For one thing, he was an easy person to learn from. I do not mean that he was not intellectually demanding. If he thought your idea was off the mark, he would tell you, but he never disrespected or condescended. There are those in this world who want you to know they are the smartest person in the room. Dave simply supplied the right idea at the right time. I know because, in my capacity as manager of APA’s Hazards Planning Center, I often organized and led symposia that solicited guidance from leading thinkers on the projects we were undertaking. When invited, he always delivered. For instance, in the 2008 symposium that helped develop our project outline for Hazard Mitigation: Integrating Best Practices into Planning, an effort underwritten by the Federal Emergency Management Agency, we were all looking for tools to advance the integration of hazard mitigation priorities into the local planning process when Dave suggested developing a “safe growth audit” for communities, a set of guidelines for assessing their plans, policies, and ordinances. Facilitating the meeting, I Immediately knew a seminal concept when I heard it, and jumped on the idea, inviting Dave to help us develop the concept. He followed up with articles we published and incorporated the idea into the chapter he subsequently wrote for the Planning Advisory Service Report. His chapter became a cornerstone of what became a highly influential publication that has continued to make an impact since we released it in 2010.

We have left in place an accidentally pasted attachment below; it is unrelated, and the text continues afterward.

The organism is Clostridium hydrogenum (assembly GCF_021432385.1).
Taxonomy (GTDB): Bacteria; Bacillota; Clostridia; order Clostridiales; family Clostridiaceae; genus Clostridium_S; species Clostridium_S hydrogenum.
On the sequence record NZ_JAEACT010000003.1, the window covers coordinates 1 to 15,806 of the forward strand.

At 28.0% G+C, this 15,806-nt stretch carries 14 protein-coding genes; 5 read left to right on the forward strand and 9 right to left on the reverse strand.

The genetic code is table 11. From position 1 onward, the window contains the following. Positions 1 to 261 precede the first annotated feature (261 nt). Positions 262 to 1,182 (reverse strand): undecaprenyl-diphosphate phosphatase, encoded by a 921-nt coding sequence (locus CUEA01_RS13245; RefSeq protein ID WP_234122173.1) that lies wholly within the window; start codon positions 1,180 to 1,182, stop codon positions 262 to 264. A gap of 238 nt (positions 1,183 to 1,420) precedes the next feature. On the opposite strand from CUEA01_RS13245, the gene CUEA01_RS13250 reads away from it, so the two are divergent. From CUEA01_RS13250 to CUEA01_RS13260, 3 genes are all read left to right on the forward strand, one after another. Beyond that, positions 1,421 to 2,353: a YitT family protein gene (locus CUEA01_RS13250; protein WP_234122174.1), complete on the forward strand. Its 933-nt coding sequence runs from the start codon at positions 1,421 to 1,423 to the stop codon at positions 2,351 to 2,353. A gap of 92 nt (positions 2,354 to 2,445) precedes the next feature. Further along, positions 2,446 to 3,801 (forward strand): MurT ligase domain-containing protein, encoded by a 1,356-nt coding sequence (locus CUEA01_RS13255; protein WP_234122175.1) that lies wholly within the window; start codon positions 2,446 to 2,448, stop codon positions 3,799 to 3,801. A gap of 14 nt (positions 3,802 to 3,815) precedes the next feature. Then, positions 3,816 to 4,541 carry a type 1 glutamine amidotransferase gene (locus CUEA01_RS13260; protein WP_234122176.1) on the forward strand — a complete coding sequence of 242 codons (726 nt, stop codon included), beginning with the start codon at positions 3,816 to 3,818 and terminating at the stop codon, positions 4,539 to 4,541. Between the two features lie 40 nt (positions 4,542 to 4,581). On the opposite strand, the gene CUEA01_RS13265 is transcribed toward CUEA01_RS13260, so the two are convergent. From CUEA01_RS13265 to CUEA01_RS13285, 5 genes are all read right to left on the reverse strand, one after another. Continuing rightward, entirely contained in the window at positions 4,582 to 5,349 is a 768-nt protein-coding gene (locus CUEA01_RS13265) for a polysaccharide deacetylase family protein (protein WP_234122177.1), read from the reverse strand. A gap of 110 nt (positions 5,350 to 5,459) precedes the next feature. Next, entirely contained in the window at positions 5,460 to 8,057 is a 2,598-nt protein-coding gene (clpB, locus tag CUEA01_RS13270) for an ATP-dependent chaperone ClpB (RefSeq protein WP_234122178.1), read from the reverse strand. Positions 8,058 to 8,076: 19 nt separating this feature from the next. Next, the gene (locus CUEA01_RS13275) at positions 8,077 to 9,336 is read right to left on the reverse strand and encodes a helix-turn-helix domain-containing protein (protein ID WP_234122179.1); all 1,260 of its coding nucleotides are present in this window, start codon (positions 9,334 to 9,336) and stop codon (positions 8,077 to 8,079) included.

Such contributions to the field were regular occurrences in Dave’s long career, which began following his service in the U.S. Navy in the 1950s and included studying planning and architecture at the University of Florida, work as a local planner in Florida, earning his Ph.D. and teaching for 45 years at UNC, and publishing 15 books and hundreds of journal articles. One of his significant contributions was his involvement in the 2004 study by the National Institute of Building Sciences (NIBS), in which he helped reshape public thinking about the value of public investments in hazard mitigation through the finding that $1 of federal money invested in such projects produced, on average, $4 in long-term savings from reduced losses from natural disasters. In a coming blog post, I will review the recent update to Hazard Mitigation Saves, which now boosts that estimate to $6 in savings for every dollar invested. There are, of course, numerous details behind these findings, but it is not hard to understand the salient influence of this pithy projection. Dave knew how to help sell an idea.